Merkle signature (pag. 40) use than public key (verification key) the root of the Merkle Tree and than private key (to sign) the set of pre-images of the $g(Y_i)$ where $Y_i$ is the verification key of a choose One Time Signature. My question is What's is a trapdoor between these two keys?

  • $\begingroup$ Could jou please provide a reference for the one-time signature scheme you are speaking about or make it more precise what you are asking? For the merke tree there is no trapdoor, its simply a hash tree with public keys at its leaves. $\endgroup$
    – DrLecter
    Commented Nov 22, 2013 at 13:05

1 Answer 1


As I already outlined in this answer, hash trees in combination with any one-time signature scheme gives the so called Merkle signature scheme. I assume there is some misunderstanding and therefore I sketch merkle signatures subsequently:

The idea is to produce $n$ key pairs $(X_i,Y_i)$ of a one-time signature scheme and then to take the hash values $g(Y_i)$ of the public keys $Y_i$ (where $g:\{0,1\}^*\rightarrow \{0,1\}^n$ is a cryptographic hash function as described in your reference) and to assign the hash values $g(Y_i)$ to the leaves of a complete binary tree with $n$ leaves.

Then, you recursively compute up the hash tree (by computing hash values of inner nodes as the hash value of the concatenation of the child nodes) and finally as root hash you obtain your "public key" which is then given to a receiver. Let's call this public key $PK$ and observe that this is a "virtual" public key as it is not directly used for signature verification of the one-time signature scheme (I will come back to that soon). The private key is $(X_1,\ldots,X_n)$, i.e., the sequence of signing keys of the one-time signature scheme.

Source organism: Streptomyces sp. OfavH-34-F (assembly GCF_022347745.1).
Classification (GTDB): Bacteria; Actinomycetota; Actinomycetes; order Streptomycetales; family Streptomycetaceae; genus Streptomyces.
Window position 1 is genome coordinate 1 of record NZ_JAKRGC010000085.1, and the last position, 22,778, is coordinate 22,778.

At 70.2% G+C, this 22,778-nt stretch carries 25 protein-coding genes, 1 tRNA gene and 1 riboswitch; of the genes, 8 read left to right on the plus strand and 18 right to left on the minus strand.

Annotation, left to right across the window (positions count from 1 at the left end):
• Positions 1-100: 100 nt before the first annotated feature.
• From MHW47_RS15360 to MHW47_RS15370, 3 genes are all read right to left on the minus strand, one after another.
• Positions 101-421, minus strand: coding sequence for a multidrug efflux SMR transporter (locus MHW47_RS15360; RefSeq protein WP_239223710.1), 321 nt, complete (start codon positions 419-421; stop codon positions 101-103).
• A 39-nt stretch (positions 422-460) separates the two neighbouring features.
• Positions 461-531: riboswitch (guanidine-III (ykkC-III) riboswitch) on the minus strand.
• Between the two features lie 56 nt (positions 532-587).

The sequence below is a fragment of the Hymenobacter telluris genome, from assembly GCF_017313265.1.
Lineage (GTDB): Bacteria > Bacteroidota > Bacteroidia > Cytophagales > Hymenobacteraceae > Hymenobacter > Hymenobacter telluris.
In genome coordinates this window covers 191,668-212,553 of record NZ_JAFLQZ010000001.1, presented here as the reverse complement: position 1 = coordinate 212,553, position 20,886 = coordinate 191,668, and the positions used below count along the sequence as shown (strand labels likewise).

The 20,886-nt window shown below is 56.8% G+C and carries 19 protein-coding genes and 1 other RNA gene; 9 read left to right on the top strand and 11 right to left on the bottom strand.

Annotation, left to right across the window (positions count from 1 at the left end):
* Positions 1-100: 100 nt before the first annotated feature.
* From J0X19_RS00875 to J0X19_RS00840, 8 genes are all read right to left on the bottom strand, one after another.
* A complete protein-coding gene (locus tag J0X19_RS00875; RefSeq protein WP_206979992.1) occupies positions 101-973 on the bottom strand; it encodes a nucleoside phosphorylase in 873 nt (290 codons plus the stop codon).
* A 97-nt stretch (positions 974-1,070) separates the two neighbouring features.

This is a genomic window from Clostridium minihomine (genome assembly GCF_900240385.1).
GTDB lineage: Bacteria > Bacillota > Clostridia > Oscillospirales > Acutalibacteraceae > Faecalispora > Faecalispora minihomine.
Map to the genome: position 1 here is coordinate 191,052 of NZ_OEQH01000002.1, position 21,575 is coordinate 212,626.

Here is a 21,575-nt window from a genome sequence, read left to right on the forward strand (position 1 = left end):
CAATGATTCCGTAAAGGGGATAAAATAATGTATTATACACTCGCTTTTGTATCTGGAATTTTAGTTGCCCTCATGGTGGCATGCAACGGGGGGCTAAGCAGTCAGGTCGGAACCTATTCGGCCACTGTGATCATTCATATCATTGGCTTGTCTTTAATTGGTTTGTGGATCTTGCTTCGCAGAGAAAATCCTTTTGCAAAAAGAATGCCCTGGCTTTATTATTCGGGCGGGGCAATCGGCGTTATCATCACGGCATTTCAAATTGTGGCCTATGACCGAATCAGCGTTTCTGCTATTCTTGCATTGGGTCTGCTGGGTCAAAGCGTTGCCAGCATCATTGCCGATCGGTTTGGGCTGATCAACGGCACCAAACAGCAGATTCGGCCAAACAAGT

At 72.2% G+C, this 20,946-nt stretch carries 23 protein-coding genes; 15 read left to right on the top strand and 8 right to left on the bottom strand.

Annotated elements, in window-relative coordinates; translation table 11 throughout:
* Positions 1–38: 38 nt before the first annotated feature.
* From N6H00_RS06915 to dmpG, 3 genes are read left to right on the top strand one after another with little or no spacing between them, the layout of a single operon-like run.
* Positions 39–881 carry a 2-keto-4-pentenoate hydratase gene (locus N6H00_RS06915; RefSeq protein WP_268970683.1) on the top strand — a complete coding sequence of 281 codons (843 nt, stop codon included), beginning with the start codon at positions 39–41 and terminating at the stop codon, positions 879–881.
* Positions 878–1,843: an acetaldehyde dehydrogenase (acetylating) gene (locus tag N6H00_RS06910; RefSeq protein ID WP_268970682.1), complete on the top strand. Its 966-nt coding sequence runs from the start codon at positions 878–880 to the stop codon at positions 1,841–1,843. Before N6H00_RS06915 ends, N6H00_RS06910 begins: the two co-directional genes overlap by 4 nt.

Then, this public key $PK$ allows the verification of $n$ one-time signatures. Each of these one-time signatures is produced using the private signing key $X_i$ of the one-time signature scheme.

Now, the basic idea is that you use signing key $X_i$ for the $i$'th signature and the $i$'th signature for message $m_i$ is composed of:

  • the signature $\sigma_i$ obtained by signing $m_i$ with the signing algorithm of the chosen one-time signature scheme and signing key $X_i$.
  • the authentication path $A_i$ in the hash tree for the leave $i$ with label $g(Y_i)$. This path consists of all the siblings on the unique path from the leaf $g(Y_i)$ to the root. This allows you given the public key $Y_i$ required to verify the one-time signature on $m_i$, to recompute the root hash of the hash tree (which is the public key $PK$) and compare it to the public key $PK$ which you received.

A signature $s$ for a message $m_i$ is then $s=(i,\sigma_i,Y_i,A_i)$. Note that when given $(s,m_i)$ and being in possession of $PK$, for verifiying one checks whether:

  • $\sigma_i$ is a valid one-time signature for $m_i$ under public key $Y_i$
  • and the recomputation of the hash tree using the hashed public key $g(Y_i)$ (by hasing the public key $Y_i$ from the signature $s$) and the authentication path $A_i$ results in a root hash that is equal to $PK$.

I hope this answers your question and you see that there are no trapdoors involved with $g$ and $Y_i$. Essentially, the hash tree is used to aggregate $n$ public keys of a one-time signature scheme into a single "virtual" public key $PK$. Thus, this public key $PK$ allows to verify $n$ signatures. How the values $X_i$ and $Y_i$ are related depends on the used one-time signature scheme, but has nothing to do with the hash tree.


Your Answer

By clicking “Post Your Answer”, you agree to our terms of service and acknowledge you have read our privacy policy.

Not the answer you're looking for? Browse other questions tagged or ask your own question.